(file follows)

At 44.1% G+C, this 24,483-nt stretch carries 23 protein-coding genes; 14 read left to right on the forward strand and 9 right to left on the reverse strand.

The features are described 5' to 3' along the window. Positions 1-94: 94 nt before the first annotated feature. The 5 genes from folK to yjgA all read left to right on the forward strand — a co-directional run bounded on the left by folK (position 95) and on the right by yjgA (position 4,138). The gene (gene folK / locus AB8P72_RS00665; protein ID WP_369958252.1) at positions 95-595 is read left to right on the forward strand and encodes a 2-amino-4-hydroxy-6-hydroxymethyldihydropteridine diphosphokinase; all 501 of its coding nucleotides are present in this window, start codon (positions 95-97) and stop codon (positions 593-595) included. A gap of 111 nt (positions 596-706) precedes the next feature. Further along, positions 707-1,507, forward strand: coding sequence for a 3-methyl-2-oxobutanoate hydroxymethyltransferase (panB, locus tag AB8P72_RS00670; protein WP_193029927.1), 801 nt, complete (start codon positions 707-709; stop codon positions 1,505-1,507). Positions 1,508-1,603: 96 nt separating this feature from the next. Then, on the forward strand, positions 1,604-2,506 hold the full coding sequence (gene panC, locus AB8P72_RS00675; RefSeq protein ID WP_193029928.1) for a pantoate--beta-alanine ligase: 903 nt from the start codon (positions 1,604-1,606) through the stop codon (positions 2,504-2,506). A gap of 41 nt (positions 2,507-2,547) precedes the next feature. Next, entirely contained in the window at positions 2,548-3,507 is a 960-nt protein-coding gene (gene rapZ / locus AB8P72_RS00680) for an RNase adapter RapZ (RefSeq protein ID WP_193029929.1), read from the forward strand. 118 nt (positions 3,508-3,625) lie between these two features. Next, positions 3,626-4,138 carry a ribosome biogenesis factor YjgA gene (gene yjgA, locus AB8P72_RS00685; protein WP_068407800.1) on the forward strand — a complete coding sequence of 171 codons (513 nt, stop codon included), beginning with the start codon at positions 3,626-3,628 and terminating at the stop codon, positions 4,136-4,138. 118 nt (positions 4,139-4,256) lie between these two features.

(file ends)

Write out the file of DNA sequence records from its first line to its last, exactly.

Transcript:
At 44.1% G+C, this 24,483-nt stretch carries 23 protein-coding genes; 14 read left to right on the forward strand and 9 right to left on the reverse strand.

The features are described 5' to 3' along the window. Positions 1-94: 94 nt before the first annotated feature. The 5 genes from folK to yjgA all read left to right on the forward strand — a co-directional run bounded on the left by folK (position 95) and on the right by yjgA (position 4,138). The gene (gene folK / locus AB8P72_RS00665; protein ID WP_369958252.1) at positions 95-595 is read left to right on the forward strand and encodes a 2-amino-4-hydroxy-6-hydroxymethyldihydropteridine diphosphokinase; all 501 of its coding nucleotides are present in this window, start codon (positions 95-97) and stop codon (positions 593-595) included. A gap of 111 nt (positions 596-706) precedes the next feature. Further along, positions 707-1,507, forward strand: coding sequence for a 3-methyl-2-oxobutanoate hydroxymethyltransferase (panB, locus tag AB8P72_RS00670; protein WP_193029927.1), 801 nt, complete (start codon positions 707-709; stop codon positions 1,505-1,507). Positions 1,508-1,603: 96 nt separating this feature from the next. Then, on the forward strand, positions 1,604-2,506 hold the full coding sequence (gene panC, locus AB8P72_RS00675; RefSeq protein ID WP_193029928.1) for a pantoate--beta-alanine ligase: 903 nt from the start codon (positions 1,604-1,606) through the stop codon (positions 2,504-2,506). A gap of 41 nt (positions 2,507-2,547) precedes the next feature. Next, entirely contained in the window at positions 2,548-3,507 is a 960-nt protein-coding gene (gene rapZ / locus AB8P72_RS00680) for an RNase adapter RapZ (RefSeq protein ID WP_193029929.1), read from the forward strand. 118 nt (positions 3,508-3,625) lie between these two features. Next, positions 3,626-4,138 carry a ribosome biogenesis factor YjgA gene (gene yjgA, locus AB8P72_RS00685; protein WP_068407800.1) on the forward strand — a complete coding sequence of 171 codons (513 nt, stop codon included), beginning with the start codon at positions 3,626-3,628 and terminating at the stop codon, positions 4,136-4,138. 118 nt (positions 4,139-4,256) lie between these two features.